The Supreme Court announced this month that it would hear King v. Burwell, a case that will determine whether Obamacare makes federal subsidies available only for state-created insurance exchanges, as the law actually says, or if subsidies are universally available, which is what the law’s supporters now say the law means. Despite the apparent dryness of the topic, there could be serious implications for those concerned about the sanctity of life.
First, some background.
At stake is the viability of Obamacare in about half the states. The law provides for certain taxpayer subsidies to be available for plans on healthcare exchanges that meet certain requirements. One of those requirements is that the exchange be “established by a State” [42 U.S.C. § 18031(d)(1)]. But more than half of all states did not create their own exchanges. In their place the federal government established an exchange under another section of the law [42 U.S.C. § 18041(c)] “within” those states that “fail[ed] to establish [an] exchange.”
Obamacare added many requirements to health insurance plans that have increased their cost. Thus, for many Americans federal subsidies are necessary to make the plans affordable. But under the law those federal subsidies are only available in an exchange “established by a State.” No similar language authorizes subsidies in those exchanges established not by a state, but by the federal government. One reason for this, as the architect of the law acknowledged, was to encourage states to create their own exchanges.
When that carrot failed, the Internal Revenue Service used its stick to paper over this problem, simply decreeing that subsidies would be available in both federal and state exchanges, despite the actual wording of the law. Because Obamacare’s large penalties on employers apply only where employees are left in an exchange receiving federal subsidies [26 U.S.C. § 4980H(a)(2)], this IRS rule has the effect of illegally imposing enormous penalties on employers in most states.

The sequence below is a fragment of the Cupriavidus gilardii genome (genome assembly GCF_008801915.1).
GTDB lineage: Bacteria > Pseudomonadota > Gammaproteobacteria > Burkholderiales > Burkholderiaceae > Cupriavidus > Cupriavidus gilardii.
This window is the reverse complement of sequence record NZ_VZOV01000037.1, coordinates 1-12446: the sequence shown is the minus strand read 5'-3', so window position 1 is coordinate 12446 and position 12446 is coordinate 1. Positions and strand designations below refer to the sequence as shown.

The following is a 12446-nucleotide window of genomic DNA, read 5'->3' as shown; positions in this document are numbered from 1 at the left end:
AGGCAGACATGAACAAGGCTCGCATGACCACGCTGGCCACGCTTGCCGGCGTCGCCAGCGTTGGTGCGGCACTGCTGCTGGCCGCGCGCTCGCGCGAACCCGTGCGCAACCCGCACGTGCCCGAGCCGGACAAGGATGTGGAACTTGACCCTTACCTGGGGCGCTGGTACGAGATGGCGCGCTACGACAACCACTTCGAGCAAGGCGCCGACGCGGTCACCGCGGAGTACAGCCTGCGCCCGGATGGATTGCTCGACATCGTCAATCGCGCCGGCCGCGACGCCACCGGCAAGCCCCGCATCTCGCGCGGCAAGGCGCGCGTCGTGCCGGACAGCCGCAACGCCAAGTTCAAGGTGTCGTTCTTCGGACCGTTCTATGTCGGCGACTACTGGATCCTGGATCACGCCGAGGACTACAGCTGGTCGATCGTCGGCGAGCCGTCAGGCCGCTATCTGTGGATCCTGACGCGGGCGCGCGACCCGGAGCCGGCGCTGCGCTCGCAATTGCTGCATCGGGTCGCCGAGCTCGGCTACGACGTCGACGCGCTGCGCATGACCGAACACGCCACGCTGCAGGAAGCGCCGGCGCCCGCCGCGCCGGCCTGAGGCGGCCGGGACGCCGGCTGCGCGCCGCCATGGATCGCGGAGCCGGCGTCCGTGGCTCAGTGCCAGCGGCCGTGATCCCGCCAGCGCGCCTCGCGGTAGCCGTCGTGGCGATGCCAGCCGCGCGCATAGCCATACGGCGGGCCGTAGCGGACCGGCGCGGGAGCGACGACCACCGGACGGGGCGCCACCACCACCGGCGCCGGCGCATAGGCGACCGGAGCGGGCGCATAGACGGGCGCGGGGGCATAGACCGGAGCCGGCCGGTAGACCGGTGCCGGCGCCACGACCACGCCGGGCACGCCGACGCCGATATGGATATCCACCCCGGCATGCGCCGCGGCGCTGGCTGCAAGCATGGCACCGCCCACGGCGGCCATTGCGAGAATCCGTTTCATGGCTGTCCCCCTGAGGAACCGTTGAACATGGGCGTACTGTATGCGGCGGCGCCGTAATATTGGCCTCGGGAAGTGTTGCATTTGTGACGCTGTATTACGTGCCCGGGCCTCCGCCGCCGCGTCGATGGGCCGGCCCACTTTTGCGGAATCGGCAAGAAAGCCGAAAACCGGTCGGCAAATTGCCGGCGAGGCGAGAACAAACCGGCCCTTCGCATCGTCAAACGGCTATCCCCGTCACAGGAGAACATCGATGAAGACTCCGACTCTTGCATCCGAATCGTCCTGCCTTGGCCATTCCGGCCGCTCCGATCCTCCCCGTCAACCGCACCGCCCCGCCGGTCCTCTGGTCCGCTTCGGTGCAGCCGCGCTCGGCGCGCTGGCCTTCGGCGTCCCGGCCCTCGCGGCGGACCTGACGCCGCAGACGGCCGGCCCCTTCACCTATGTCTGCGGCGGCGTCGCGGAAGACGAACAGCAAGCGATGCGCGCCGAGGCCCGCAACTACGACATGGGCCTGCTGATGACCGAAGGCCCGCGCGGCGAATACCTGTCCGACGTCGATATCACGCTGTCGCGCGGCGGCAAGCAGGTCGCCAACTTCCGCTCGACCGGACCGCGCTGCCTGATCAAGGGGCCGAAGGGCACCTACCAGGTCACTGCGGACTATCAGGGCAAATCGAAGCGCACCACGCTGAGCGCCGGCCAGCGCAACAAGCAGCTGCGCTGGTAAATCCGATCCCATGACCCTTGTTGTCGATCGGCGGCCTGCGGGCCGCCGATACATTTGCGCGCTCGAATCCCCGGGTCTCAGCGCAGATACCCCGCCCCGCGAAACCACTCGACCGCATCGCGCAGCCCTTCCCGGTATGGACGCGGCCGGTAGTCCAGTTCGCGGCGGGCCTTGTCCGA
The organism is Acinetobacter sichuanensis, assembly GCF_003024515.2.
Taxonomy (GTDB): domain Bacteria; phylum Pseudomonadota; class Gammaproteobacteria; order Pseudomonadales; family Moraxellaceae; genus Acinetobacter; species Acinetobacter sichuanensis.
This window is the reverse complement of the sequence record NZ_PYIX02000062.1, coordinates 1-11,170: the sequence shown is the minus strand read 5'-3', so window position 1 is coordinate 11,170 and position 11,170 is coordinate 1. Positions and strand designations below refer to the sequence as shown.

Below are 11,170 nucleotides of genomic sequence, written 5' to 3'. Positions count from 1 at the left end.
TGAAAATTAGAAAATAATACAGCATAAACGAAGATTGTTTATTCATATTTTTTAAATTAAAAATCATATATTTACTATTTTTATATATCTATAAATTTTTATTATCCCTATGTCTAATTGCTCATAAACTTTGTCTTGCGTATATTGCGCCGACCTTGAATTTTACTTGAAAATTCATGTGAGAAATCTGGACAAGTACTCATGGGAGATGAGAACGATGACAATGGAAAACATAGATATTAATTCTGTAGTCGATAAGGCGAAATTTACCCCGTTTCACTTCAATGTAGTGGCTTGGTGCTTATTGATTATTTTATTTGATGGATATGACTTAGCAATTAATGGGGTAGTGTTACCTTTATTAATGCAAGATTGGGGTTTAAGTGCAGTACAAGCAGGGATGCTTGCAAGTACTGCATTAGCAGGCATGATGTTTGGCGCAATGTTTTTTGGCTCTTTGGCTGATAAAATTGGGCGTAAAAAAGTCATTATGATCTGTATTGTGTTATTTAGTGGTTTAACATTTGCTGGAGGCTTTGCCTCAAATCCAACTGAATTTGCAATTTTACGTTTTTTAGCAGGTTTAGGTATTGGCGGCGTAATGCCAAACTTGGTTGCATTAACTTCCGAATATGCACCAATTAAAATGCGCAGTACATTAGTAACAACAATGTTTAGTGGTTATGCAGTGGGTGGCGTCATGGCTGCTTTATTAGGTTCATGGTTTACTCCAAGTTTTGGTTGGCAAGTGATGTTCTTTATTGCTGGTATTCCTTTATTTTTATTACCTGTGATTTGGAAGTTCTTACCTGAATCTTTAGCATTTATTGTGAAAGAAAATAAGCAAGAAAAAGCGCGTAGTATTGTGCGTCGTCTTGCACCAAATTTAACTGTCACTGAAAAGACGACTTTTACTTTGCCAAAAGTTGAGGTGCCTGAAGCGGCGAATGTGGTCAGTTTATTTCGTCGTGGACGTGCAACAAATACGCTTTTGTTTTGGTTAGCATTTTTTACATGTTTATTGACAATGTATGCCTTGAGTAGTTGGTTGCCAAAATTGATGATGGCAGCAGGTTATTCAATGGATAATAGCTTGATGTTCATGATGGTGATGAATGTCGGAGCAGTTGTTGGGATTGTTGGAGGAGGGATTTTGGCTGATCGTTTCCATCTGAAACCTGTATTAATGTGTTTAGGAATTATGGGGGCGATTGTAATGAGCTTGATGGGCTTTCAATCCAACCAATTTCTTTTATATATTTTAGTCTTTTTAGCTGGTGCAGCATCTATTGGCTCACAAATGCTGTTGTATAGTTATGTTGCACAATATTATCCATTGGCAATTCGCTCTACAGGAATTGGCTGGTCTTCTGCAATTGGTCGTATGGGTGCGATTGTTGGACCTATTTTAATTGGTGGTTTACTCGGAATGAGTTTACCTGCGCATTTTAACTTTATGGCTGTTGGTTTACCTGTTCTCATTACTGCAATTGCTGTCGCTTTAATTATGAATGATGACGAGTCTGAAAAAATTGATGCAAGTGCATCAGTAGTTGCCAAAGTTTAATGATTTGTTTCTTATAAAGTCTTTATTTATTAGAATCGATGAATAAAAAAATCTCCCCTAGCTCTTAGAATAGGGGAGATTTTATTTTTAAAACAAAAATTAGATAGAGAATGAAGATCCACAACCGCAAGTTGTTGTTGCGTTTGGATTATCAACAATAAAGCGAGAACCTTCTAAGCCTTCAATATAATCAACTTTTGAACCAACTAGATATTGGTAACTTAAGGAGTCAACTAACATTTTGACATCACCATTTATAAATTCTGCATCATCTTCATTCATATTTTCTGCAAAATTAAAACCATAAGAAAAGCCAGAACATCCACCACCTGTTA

Why Pro-Life Supporters Should Care
1. This IRS rule may close the conscience escape hatch for many pro-life employers.
The Obamacare employer mandate is primarily enforced by the tax penalties imposed on employers. The U.S. Department of Health and Human Services (HHS) has already demonstrated its hostility to pro-life conscience by enforcing the abortion pill mandate against pro-life employers. Continued federal management of health insurance will probably lead to new threats to pro-life consciences. In California, state officials have decreed that all health insurance plans, including those of churches, must cover elective abortion. While this mandate exempted Obamacare exchange plans, a similar mandate being considered in the District of Columbia provides no such exclusion.
Because progressives gotta “progress,” pro-life employers should be concerned that the new attacks on their conscience at the state level will soon become a nationwide threat through mandates given force by the Obamacare employer mandate. That the HHS Office of Civil Rights has failed to respond to the pleas of California churches and others who are being forced to pay for elective abortion coverage confirms the reasonableness of these concerns.